resources (IR) was significantly related to knowledge management capabilities (H3). The
model also supported the relationship between knowledge management capability on
BPO outcomes (H4). Finally the complementary effect of IS resources on BPO outcome
through KM capability building was also supported (H5). These findings demonstrate
that the Direct Effects model was not sufficient for explaining how firms build knowledge
management capabilities. There is an additive effect of the set of IS resources (ISR) on
building knowledge management capabilities where the effect of each resource
80


seemingly depends upon commingling with others. The study also found that the co-
presence of IS resources tends to supersede the direct effects of each IS resource alone.
Integrated together, they result in a performance-enhancing resource bundle for building
knowledge management capabilities. Therefore, the individual dimensions of IS
resources SCR and IR should not be considered in isolation from each other, but
should be treated in a collective and mutually reinforcing manner. This finding is similar to
those reported in recent studies (Karimi, Somers and Bhattacharjee, 2007a; Tanriverdi,
2005; Tanriverdi and Venkataraman, 2005). The co-presence of resources provides
unique value to the firm. Moreover, the synergies arising from the co-presence of
resources are much more difficult to observe and imitate by other firms (Tanriverdi,
2005).
Regarding the second question, the results did provide compelling evidence that
building knowledge management capabilities has positive association with BPO
outcomes. Also, the association of building knowledge management capabilities with
BPO outcomes is contingent on the co-presence of IS resources, which supports the third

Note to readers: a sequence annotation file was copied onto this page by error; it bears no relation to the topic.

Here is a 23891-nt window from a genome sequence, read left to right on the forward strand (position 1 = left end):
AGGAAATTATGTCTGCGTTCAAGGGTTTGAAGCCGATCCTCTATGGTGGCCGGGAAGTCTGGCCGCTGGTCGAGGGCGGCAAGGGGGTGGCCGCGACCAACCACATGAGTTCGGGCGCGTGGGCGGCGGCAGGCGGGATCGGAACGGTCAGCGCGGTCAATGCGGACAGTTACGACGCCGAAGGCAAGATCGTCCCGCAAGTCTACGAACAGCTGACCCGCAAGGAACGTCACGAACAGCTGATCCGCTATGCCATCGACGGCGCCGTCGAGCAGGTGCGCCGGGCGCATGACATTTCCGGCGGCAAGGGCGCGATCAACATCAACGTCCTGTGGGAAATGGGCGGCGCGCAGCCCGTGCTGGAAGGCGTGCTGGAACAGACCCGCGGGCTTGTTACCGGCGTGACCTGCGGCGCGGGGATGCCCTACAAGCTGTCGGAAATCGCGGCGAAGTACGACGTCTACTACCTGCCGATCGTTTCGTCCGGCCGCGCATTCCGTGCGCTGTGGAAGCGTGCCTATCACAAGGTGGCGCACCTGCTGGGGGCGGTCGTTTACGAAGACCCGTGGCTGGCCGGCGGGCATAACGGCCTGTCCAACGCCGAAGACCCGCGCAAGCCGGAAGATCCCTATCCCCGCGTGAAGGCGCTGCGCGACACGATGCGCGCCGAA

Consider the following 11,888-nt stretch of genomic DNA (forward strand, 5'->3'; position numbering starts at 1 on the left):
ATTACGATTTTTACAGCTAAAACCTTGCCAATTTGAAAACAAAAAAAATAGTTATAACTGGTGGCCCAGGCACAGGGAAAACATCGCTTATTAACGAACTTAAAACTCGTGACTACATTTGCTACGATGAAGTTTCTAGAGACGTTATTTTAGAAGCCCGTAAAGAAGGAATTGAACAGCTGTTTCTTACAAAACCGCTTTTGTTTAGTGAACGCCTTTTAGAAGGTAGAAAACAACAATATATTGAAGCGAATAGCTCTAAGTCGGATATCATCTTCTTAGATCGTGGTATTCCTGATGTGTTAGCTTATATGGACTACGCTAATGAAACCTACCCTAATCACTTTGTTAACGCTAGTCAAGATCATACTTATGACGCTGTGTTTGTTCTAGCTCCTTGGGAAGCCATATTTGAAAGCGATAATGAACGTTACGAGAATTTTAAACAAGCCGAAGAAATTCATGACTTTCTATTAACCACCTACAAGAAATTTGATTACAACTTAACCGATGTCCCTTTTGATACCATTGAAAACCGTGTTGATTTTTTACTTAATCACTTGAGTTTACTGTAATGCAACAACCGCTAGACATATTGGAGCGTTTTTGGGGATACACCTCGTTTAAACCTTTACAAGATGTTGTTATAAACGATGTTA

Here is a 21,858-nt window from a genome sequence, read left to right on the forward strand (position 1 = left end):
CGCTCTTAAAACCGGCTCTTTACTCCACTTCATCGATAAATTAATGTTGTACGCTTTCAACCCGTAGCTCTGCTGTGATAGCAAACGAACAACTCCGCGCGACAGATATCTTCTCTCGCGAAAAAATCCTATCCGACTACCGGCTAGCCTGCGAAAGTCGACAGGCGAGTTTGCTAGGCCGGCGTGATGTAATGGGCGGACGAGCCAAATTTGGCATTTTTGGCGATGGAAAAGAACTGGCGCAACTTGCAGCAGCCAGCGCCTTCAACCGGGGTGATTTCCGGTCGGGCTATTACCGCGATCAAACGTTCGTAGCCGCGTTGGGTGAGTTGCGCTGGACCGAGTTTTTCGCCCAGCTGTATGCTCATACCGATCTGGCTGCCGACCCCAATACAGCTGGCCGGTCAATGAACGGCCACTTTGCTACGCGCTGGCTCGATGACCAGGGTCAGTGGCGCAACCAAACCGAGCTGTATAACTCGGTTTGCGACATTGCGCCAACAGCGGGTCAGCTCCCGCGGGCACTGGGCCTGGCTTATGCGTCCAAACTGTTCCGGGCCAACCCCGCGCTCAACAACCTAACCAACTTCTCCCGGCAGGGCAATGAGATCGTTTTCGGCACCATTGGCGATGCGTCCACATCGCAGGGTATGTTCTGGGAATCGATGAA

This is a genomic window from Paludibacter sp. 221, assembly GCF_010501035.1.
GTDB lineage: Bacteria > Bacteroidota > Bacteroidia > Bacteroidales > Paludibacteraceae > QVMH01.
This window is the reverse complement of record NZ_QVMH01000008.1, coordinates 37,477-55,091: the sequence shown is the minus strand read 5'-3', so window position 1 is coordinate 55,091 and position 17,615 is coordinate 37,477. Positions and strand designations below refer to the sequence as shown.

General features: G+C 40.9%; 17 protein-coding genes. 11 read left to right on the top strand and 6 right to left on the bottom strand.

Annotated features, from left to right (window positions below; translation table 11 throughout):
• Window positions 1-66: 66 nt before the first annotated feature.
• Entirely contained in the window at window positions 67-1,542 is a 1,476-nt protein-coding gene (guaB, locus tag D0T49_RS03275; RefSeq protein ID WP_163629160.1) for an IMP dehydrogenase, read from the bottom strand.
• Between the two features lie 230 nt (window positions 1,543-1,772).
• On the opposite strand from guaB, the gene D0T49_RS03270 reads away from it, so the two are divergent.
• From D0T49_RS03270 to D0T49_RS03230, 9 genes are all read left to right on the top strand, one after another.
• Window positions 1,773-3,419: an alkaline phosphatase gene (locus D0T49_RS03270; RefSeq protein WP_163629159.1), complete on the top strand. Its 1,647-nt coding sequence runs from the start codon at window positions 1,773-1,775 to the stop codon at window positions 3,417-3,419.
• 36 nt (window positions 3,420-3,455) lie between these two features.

research question as well. The importance of the co-presence of IS resources was
demonstrated by their addition to the model. When included, it increased the explained
variance in business process outcomes to 45 percent (R2= .4507), and had a small effect
size (f 2 of 0.0232). This confirmed the hypothesis that IS resources can intervene to
strengthen the relationship between building knowledge management capabilities and
business process outsourcing outcomes. The notion of complementarities suggests that
firms that possess a wide range of resources are better able to exploit the synergistic
benefits of these resources than those that possess fewer resources or a lesser level of
each resource (Tanriverdi and Venkatraman, 2005). This is important since competitors
81


usually lack the strategic foresight to recognize complementarities. Even, if they
recognize the complementarities, to imitate them successfully, they have to make
simultaneous changes in IT infrastructure (Karimi, Somers and Bhattacharjee, 2007a).
The client vendor relationship in a BPO can be quite arduous, with jobs at
stake and differences in capabilities of the two organizations. This study shows that if
social capital resource is increased in the BPO relationship, then the overall outcome of
the BPO can be improved. With the development of shared work practices, social capital
resource is created resulting in improved knowledge management processes. As a result
the BPO outcome is improved. Practitioners may note that the investment into building
successful working level relationships in a BPO can indeed be worthwhile.
Drawing on the resource based view of the firm, this research demonstrates that